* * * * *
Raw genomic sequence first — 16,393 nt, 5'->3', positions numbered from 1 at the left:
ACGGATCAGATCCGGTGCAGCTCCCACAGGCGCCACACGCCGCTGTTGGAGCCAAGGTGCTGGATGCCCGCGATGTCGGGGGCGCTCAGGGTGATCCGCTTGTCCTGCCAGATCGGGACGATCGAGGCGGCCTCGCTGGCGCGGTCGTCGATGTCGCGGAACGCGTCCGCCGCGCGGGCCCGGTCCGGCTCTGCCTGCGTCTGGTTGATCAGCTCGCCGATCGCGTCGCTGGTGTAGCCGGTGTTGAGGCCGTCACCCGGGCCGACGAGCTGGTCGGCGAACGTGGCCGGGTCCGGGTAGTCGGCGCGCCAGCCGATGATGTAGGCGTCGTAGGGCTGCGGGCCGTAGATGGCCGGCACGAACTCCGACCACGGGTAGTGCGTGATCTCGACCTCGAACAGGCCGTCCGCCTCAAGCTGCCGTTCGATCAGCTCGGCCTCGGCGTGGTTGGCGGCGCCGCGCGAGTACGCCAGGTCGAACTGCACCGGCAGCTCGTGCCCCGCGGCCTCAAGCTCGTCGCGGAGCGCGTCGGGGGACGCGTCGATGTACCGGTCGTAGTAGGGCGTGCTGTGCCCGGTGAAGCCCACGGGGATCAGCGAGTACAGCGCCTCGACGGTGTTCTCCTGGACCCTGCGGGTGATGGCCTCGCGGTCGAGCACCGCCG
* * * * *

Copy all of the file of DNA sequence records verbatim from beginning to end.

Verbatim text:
Raw genomic sequence first — 16,393 nt, 5'->3', positions numbered from 1 at the left:
ACGGATCAGATCCGGTGCAGCTCCCACAGGCGCCACACGCCGCTGTTGGAGCCAAGGTGCTGGATGCCCGCGATGTCGGGGGCGCTCAGGGTGATCCGCTTGTCCTGCCAGATCGGGACGATCGAGGCGGCCTCGCTGGCGCGGTCGTCGATGTCGCGGAACGCGTCCGCCGCGCGGGCCCGGTCCGGCTCTGCCTGCGTCTGGTTGATCAGCTCGCCGATCGCGTCGCTGGTGTAGCCGGTGTTGAGGCCGTCACCCGGGCCGACGAGCTGGTCGGCGAACGTGGCCGGGTCCGGGTAGTCGGCGCGCCAGCCGATGATGTAGGCGTCGTAGGGCTGCGGGCCGTAGATGGCCGGCACGAACTCCGACCACGGGTAGTGCGTGATCTCGACCTCGAACAGGCCGTCCGCCTCAAGCTGCCGTTCGATCAGCTCGGCCTCGGCGTGGTTGGCGGCGCCGCGCGAGTACGCCAGGTCGAACTGCACCGGCAGCTCGTGCCCCGCGGCCTCAAGCTCGTCGCGGAGCGCGTCGGGGGACGCGTCGATGTACCGGTCGTAGTAGGGCGTGCTGTGCCCGGTGAAGCCCACGGGGATCAGCGAGTACAGCGCCTCGACGGTGTTCTCCTGGACCCTGCGGGTGATGGCCTCGCGGTCGAGCACCGCCG